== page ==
RF design consultancy
RF or Radio Frequency is a class of circuits within electrical engineering operating at frequencies found in wireless equipment, like radios. As radio waves are preferably short these RF frequencies lead to designs in which the wave length matters and to the use of so called distributed elements like transmission lines.
In RFIC design a distinction exist between circuit's completely on chip like VCO's, mixer's and filters on one hand and circuits having an interface to the package pins on the other hand, like PA's and LNA's. The first class of circuits not necessarily uses distributed components and the second does.
The impedance seen by a LNA and PA strongly determines their properties. As such the matching networks of the LNA and PA and the bondwires or package is part of their design.
The design of Power Amplifiers could be seen as a special kind of circuit design. In this kind of circuits power is the signal instead of voltage or current. Power is available if the current and voltage are in phase, this opposed to many other circuit designs in which only the voltage or current matters.
The design of a PA first comprises several choices
- the class, A, B, C, ...
- the process or technology
- the maximum voltage limits, Vdsmax, BVceo
- device lifetime, aging, ruggedness
- single ended or differential mode
- device size
- operating temperature
- pulsed versus Continuous Wave mode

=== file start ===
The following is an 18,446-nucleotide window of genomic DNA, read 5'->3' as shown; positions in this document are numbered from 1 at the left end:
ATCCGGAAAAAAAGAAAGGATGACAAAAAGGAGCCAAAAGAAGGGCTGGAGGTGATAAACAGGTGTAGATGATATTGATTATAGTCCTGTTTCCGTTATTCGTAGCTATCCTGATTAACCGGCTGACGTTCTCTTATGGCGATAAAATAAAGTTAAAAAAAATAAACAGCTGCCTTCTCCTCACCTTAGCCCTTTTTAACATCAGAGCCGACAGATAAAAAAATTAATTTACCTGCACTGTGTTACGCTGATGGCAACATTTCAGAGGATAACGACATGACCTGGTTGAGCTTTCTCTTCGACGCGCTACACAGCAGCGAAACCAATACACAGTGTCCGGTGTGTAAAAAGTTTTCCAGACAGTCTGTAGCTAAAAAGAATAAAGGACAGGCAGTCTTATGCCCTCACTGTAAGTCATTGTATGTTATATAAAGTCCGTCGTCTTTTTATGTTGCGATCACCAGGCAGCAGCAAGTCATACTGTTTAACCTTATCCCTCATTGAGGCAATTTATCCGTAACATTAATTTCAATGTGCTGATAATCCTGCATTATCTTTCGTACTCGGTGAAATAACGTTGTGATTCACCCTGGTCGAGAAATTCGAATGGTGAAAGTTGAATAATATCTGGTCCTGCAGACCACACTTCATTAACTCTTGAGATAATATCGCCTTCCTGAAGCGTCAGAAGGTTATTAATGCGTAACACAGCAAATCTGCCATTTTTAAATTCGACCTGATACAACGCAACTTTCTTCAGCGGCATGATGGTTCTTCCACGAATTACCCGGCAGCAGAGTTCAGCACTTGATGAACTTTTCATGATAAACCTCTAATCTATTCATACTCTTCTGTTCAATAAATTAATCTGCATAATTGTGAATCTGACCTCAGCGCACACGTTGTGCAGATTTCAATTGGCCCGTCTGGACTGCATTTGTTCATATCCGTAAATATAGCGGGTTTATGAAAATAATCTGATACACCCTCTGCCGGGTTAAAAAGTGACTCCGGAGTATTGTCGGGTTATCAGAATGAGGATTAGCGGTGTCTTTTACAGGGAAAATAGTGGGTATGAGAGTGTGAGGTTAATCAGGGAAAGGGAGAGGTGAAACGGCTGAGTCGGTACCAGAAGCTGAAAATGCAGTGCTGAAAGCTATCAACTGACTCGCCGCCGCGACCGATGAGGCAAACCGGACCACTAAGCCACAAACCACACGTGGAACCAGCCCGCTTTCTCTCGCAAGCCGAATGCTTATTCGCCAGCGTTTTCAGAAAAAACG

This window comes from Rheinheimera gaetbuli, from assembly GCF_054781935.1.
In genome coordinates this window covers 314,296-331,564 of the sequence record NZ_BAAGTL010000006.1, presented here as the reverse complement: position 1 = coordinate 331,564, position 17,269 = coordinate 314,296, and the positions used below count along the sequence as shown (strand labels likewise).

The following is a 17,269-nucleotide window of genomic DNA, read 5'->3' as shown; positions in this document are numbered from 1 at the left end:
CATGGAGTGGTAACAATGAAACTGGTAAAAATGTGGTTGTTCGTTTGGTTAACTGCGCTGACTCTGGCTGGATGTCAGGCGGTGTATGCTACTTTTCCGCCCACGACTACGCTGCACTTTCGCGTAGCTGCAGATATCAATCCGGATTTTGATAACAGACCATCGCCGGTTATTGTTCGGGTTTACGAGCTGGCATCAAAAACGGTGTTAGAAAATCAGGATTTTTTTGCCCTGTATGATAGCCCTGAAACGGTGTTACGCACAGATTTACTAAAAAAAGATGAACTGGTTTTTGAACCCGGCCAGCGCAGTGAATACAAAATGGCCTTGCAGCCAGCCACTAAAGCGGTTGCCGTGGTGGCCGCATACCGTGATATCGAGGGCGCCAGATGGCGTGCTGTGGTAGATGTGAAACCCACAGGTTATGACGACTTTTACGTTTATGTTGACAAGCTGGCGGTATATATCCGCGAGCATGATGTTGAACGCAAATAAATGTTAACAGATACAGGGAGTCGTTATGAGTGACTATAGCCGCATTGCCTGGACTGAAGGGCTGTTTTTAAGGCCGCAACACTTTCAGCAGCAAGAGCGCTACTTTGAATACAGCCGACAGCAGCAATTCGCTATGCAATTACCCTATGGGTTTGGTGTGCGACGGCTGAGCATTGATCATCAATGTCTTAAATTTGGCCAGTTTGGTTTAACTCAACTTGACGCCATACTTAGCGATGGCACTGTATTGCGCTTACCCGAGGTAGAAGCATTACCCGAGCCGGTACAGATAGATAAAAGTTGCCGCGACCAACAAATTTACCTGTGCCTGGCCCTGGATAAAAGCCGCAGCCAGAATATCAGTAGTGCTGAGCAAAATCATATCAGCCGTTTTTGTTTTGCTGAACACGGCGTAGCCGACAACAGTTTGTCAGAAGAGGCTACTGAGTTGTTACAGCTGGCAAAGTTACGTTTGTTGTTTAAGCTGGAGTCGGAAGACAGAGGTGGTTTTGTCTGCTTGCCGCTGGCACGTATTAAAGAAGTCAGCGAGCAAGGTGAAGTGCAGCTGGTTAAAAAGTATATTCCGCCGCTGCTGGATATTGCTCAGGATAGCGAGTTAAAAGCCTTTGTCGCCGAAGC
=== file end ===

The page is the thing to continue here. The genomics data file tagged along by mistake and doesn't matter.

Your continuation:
Basically these choices lead to a loadline at which the PA operates. This loadline must be created by an impedance transformation from the reference impedance (often 50 Ω). The higher harmonics must be properly terminated to make the class of operation (B, C etc) possible.
Creating a matching network that imposes the right load over all frequencies is often a difficult and challenging part of PA design.
The design of Low Noise Amplifiers is about amplifying signals with adding as little as possible noise. Noise itself is a power signal instead of a voltage or current therefore the input of LNA's should be seen as a power input. The output signal could be a power, voltage or a current wave.
As the input signal is power the source impedance plays a major role in LNA design. It should be chosen such that the voltage and current waves coming from this source are both minimally polluted by added current and voltage noise from the LNA itself. Therefore scaling the ratio between these current and voltage waves, is important for the (added) noise factor.
A differential LNA design has the advantage of being insensitive to common mode noise. In differential LNA's noise from biasing networks, supply and substrate/crosstalk could be common mode noise and therefore easily be suppressed. However the matching network should now probably also being able to convert unbalanced signals to balanced signals, as a balun does.
It should be clear that LNA design is not only about a smart circuit topology but strongly depends on knowing and controlling the passive input side of the LNA.
RF design is a specialism of electrical engineering. It often strongly depends on knowing and controlling the passive side of the circuits. JTL engineering has experience with many RF circuits like PA's, LNA's and RF modules. If you want help send us an email.